사막 –  desert
하수구 – drainage, sewerage
집중 호우가 쏟아지다 – to have localised flooding
경보를 내리다 – to issue a warning

충고하다 – to advise
책임이 아니다 – to not be responsible (for)
당하다 – to experience, to encounter
기어가다 – to crawl along
듯이 – as if, as though

HanjaWatch: 下


– under, low, below (he’s pointing DOWN!)

 pronounced 하

지하 – underground
지하철 – subway
지하실 – basement

인하[하다] – reduction
하락[하다] – decline, depreciate


런던의 지하철 더럽고 구식이에요.
London’s subways are dirty and outdated.

고등학교 다녔을 때 밴드에서 키보드를 치고 친구의 지하실에서 연습했어요.
When I was in high school I played keyboards in a band and we practiced in my friend’s basement.

이번 주말에는 이마트에 가격 인하 상품이 많이 있어요.
This weekend there are lots of discounted items at E-Mart.

브렉시트부터 파운드 가치가 하락하고 있어요.
Since Brexit the value of the pound has been falling.



Diary 23: 한국의 핫이슈 키워드 – TTMIK News Keywords in Korea

제가 전에 말한 대로, 한국어 뉴스를 읽을 수 있는 것은 개개인이 목포들 중 하나예요. 그래서 TTMIK은  지난 달에 한국의 핫이슈 키워드를  출시했을  때 너무 행복했어요.

이 비디오 시리즈는 한국 뉴스에서 최근에 사용한 키워드 4, 5개를 설명해요. 최근의 비디오는 진행중인 박근혜 대통령과 최순실 스들에 집중해요:

문맥에서 새 어휘를 보기 때문에 비디오를 좋아해요. 제가 더 쉽게 단어를 외울 수 있고 저한테 더 자주 한국어로 뉴스를 읽기가 동기부여를 해요.

News In Korean 연습장을 주문했어요. 책 안에 50 짧은 뉴스 이야기와 문제, 번역, 다운로드를 할 수 있는 녹음이 있어요. 이전에 매주 구독으로만 시리즈에 몇몇 이야기를 가능했어요.

연습장을 받을 때 자세히 쓸 거예요. 기대돼요!

I have previously mentioned that one of my personal goals when learning Korean was to be able to read the news. So I was very happy when Talk To Me In Korean launched ‘News Keywords in Korea (한국의 핫이슈 키워드)’ last month.

This video series explains 4 or 5 keywords that have been recently used in Korean news. The latest one focuses on the ongoing scandal involving President Park and Choi Soonsil.

I enjoy these videos because they present new vocabulary in context, which helps me remember words more easily and motivates me to read the news in Korean more often. Also, I can understand most of the explanations without the subtitles, which is very encouraging.

I have also ordered the News In Korean workbook – a collection of 50 short news stories with comprehension questions, translations, downloadable audio and vocabulary lists. Some of the stories were previously available as a weekly subscription-only series.

I will write about the book in detail once it arrives. Can’t wait!



제가 전에 말한 대로 – as I previously mentioned
개개인이 목포 – personal goal
출시하다 – to launch (a product)

문맥 – context
동기부여를 하다 – to find sth motivating
구독 – subscription
자세히 – in detail

I regret not V-ing: …을 걸 그랬다

The structure V + 을 걸 그랬다 is typically used for self-reflection and expresses regret for not taking an action (‘I regret not doing sth I should have done’). 그랬다 can be omitted with no change in meaning:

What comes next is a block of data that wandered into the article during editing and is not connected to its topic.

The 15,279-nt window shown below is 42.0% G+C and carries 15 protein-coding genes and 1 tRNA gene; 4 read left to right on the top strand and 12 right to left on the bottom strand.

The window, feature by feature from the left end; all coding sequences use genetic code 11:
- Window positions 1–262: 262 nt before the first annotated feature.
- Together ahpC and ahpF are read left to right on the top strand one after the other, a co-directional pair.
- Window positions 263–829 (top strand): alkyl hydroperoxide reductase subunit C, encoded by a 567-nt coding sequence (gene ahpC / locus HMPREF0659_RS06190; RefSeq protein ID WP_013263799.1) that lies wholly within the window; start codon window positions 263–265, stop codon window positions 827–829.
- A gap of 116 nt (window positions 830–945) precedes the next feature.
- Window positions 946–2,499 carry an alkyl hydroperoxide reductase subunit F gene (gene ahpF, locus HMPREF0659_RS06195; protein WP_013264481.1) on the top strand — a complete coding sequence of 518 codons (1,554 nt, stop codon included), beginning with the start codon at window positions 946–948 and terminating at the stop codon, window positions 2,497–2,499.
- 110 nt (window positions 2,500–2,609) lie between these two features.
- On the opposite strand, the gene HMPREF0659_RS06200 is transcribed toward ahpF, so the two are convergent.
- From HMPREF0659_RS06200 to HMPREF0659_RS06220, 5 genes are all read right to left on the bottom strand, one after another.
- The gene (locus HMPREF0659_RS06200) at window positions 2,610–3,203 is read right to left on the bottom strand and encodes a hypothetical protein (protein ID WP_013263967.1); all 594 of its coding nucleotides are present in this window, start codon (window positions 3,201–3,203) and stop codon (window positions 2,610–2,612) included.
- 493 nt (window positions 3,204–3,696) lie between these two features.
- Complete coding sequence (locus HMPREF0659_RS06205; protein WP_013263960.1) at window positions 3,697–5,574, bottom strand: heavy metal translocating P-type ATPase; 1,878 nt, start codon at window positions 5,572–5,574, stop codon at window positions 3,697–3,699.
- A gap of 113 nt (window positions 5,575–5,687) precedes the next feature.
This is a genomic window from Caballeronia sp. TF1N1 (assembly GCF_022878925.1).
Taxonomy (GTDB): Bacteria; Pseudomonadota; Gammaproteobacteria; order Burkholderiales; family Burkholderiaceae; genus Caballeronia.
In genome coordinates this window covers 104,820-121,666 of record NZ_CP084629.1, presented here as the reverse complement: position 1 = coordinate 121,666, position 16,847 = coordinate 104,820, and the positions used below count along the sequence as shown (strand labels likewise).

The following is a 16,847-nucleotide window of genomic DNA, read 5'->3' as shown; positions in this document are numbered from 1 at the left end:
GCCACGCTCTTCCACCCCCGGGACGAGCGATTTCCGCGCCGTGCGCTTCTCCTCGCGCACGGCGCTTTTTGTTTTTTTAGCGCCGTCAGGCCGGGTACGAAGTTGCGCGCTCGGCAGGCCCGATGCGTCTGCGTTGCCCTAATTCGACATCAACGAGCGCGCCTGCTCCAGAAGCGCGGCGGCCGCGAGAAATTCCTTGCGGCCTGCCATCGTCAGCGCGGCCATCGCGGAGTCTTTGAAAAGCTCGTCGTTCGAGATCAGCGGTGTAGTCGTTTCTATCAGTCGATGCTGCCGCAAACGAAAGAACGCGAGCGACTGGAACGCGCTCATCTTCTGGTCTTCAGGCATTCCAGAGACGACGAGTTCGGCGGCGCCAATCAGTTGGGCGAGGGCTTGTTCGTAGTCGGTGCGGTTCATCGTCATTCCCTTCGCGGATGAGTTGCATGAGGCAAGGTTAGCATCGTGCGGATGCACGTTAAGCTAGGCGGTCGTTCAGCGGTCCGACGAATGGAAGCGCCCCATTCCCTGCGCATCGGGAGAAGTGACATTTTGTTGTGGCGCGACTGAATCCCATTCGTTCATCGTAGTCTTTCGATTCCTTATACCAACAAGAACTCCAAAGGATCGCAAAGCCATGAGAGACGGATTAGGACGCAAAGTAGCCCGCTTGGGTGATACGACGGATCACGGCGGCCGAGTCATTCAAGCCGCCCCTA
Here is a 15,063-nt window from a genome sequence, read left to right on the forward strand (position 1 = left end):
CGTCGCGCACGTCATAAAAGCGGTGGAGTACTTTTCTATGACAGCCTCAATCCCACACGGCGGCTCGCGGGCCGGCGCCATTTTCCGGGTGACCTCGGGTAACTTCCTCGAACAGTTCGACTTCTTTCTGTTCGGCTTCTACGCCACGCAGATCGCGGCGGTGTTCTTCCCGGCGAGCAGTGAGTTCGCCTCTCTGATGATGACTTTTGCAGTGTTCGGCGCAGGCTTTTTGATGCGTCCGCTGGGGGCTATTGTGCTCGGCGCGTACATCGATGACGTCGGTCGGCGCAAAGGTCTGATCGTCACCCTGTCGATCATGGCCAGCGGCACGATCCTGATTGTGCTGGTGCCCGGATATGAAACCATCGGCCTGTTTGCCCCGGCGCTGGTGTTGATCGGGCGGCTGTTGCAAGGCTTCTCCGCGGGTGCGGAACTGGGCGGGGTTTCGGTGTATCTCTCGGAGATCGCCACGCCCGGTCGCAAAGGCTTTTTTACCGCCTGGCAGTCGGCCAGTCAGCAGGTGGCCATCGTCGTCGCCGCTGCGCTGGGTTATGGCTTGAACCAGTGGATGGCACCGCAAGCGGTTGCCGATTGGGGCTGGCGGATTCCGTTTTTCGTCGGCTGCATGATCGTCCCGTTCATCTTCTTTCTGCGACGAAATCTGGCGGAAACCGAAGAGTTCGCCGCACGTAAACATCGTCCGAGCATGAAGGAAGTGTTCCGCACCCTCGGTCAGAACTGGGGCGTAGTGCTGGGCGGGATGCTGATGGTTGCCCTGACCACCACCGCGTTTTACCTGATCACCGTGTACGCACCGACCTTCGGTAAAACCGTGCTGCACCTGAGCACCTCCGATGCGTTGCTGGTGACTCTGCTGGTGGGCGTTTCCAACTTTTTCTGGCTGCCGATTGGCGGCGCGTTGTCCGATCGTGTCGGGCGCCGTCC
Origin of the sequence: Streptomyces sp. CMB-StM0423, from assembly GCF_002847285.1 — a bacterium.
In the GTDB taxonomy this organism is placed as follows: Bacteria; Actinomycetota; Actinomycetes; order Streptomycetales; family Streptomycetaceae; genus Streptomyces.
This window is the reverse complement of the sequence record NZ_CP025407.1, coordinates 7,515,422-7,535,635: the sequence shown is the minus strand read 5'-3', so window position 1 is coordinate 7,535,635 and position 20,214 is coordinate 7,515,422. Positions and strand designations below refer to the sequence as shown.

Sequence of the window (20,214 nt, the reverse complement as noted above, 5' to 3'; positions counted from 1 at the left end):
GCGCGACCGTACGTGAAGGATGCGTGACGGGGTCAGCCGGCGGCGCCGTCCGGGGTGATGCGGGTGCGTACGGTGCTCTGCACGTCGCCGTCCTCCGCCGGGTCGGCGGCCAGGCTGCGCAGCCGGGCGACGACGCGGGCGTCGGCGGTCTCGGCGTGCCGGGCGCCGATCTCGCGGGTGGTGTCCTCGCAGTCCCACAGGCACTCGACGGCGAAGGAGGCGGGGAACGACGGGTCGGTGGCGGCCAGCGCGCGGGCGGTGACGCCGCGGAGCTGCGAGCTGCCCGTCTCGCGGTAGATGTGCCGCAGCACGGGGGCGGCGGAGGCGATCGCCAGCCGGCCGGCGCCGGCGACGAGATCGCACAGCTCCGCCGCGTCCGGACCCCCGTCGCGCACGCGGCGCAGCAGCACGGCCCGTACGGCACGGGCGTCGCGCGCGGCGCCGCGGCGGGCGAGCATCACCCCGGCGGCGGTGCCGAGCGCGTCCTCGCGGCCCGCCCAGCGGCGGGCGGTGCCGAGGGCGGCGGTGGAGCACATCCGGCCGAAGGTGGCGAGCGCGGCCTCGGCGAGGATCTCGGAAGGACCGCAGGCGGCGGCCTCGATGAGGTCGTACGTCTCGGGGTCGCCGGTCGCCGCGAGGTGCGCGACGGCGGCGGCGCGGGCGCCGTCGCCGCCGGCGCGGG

이렇게 날씨가 나쁠 줄 알았으면 우산을 가져올 걸 그랬어요.
If I’d known the weather was this bad, I would have brought my umbrella (but I didn’t).

더 일찍 한국어를 배울 걸.
I should have learned Korean earlier (but I didn’t).

네가 오는 줄 알았으면 음식을 만들 걸.
If I’d known you were coming I would have prepared something to eat (but I didn’t know, so I didn’t prepare).

Adding 지 마 (derived from 지 않다) before the main verb changes the meaning to ‘I regret doing sth I shouldn’t have done’:

질문을 하지 말 걸 그랬어요.
I shouldn’t have asked (but I did).

지난 밤에 늦게까지 깨어있지 말 걸 그랬어요.
I shouldn’t have stayed up late last night (but I did).

맥주를 마시지 말 걸 그랬어요.
I shouldn’t have drunk so much beer (but I did).

The question form replaces 그랬다 with 그랬나?:

여기에 더 일찍 올 걸 그랬나?
Should I have come here earlier? (Am I late?)

양복을 입을 걸 그랬나?
Should I have worn a suit? (Am I underdressed?)

그에게 말할 걸 그랬나?
Should I have spoken to him?

There’s no choice but to…: 을 수 밖에 없다

V + 을 수 박에 없다 combines the noun-like particle (relating to capability) with 밖에 (outside of) and 없다 (to be not) to say ‘there’s no choice but to do/be…’ – literally ‘outside of this possibility, nothing exists’.

버스 요금이 별로 없어서 집에 걸어 갈 수 밖에 없었어요.
I didn’t have enough bus fare so I had no choice but to walk home.

직장을 잃으니까 부모님의 집에 다시 살 수 밖에 없었어요.
Since I lost my job I had no choice but to live with my parents again.

한국 교장선생님 다른 선생님들에게 회식을 해야 다고 말하면 할 수 밖에 없었어요.
When a Korean headteacher says to the other teachers that there should be a staff dinner, there is no choice but to do it.

Similarly it can mean that ‘nothing should be expected outside of…’ . This occurs with both verbs and descriptive verbs/adjectives:

항상 그들이 서로 말싸움을 서 헤어질 수 밖에 없었어요.
They used to argue all the time so of course they split up (it shouldn’t be a surprise).

시골에서 서울까지 이사를 하면 길들이 더 복잡 할 수 밖에 없었어요.
If you move from the countryside to Seoul, obviously the roads will be more congested (you should expect only this).

여름 방학 동안 시골에 있는 할머니 집에 계속 있어서 재미 없을 수 밖에 없었어요.
I’m staying at grandmother’s house in the countryside for the entire summer holiday so it’s bound to be boring (there’s no choice but to be bored).

다른 나라에 이사할 때 문화 하고 사회의 풍습이 다를 수 밖에 없었어요.
When you move to a different country it should be expected that culture and social customs will be different (you should expect only this).